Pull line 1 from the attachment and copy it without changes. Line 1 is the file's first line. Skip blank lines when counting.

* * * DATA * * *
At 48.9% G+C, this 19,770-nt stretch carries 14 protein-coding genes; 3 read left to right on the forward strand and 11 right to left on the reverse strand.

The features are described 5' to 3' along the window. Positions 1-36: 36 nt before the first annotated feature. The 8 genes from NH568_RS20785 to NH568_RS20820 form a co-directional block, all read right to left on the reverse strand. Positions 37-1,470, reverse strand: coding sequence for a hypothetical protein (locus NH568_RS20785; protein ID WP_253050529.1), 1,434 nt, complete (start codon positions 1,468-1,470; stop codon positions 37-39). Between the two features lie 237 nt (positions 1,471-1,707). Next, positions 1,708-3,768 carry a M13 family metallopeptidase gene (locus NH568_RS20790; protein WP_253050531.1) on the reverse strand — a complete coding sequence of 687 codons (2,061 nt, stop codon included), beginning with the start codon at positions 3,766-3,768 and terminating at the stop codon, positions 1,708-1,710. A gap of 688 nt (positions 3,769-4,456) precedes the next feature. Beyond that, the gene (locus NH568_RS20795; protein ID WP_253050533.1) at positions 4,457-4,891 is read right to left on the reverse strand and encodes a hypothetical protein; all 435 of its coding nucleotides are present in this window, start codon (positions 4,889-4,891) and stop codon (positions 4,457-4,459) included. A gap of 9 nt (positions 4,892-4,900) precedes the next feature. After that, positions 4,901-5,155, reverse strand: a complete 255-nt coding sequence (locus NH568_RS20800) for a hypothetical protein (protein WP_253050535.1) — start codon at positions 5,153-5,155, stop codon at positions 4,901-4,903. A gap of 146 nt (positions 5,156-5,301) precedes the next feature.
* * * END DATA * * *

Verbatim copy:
At 48.9% G+C, this 19,770-nt stretch carries 14 protein-coding genes; 3 read left to right on the forward strand and 11 right to left on the reverse strand.